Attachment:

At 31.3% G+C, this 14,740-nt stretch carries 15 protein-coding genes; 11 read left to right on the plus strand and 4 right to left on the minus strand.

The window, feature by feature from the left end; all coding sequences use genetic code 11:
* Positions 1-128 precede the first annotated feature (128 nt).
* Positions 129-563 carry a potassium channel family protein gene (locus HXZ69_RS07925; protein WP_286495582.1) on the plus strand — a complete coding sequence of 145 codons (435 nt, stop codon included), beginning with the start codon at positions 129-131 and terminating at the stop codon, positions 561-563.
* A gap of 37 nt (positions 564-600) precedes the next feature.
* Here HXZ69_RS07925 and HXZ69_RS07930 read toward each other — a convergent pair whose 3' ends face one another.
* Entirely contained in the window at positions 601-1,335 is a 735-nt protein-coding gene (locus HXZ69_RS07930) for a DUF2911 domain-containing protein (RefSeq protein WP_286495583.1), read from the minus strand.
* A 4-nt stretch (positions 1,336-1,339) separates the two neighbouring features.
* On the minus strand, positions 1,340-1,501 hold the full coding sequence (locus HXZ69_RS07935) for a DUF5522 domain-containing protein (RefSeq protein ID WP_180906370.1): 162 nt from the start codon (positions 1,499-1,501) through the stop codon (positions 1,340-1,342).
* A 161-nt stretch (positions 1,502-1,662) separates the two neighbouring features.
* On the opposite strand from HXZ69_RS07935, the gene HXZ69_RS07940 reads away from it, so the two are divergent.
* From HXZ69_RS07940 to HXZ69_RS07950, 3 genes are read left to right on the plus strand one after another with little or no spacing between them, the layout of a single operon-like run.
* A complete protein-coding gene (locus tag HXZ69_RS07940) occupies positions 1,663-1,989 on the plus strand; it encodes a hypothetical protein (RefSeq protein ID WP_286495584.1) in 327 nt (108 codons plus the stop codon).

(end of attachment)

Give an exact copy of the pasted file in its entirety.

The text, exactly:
At 31.3% G+C, this 14,740-nt stretch carries 15 protein-coding genes; 11 read left to right on the plus strand and 4 right to left on the minus strand.

The window, feature by feature from the left end; all coding sequences use genetic code 11:
* Positions 1-128 precede the first annotated feature (128 nt).
* Positions 129-563 carry a potassium channel family protein gene (locus HXZ69_RS07925; protein WP_286495582.1) on the plus strand — a complete coding sequence of 145 codons (435 nt, stop codon included), beginning with the start codon at positions 129-131 and terminating at the stop codon, positions 561-563.
* A gap of 37 nt (positions 564-600) precedes the next feature.
* Here HXZ69_RS07925 and HXZ69_RS07930 read toward each other — a convergent pair whose 3' ends face one another.
* Entirely contained in the window at positions 601-1,335 is a 735-nt protein-coding gene (locus HXZ69_RS07930) for a DUF2911 domain-containing protein (RefSeq protein WP_286495583.1), read from the minus strand.
* A 4-nt stretch (positions 1,336-1,339) separates the two neighbouring features.
* On the minus strand, positions 1,340-1,501 hold the full coding sequence (locus HXZ69_RS07935) for a DUF5522 domain-containing protein (RefSeq protein ID WP_180906370.1): 162 nt from the start codon (positions 1,499-1,501) through the stop codon (positions 1,340-1,342).
* A 161-nt stretch (positions 1,502-1,662) separates the two neighbouring features.
* On the opposite strand from HXZ69_RS07935, the gene HXZ69_RS07940 reads away from it, so the two are divergent.
* From HXZ69_RS07940 to HXZ69_RS07950, 3 genes are read left to right on the plus strand one after another with little or no spacing between them, the layout of a single operon-like run.
* A complete protein-coding gene (locus tag HXZ69_RS07940) occupies positions 1,663-1,989 on the plus strand; it encodes a hypothetical protein (RefSeq protein ID WP_286495584.1) in 327 nt (108 codons plus the stop codon).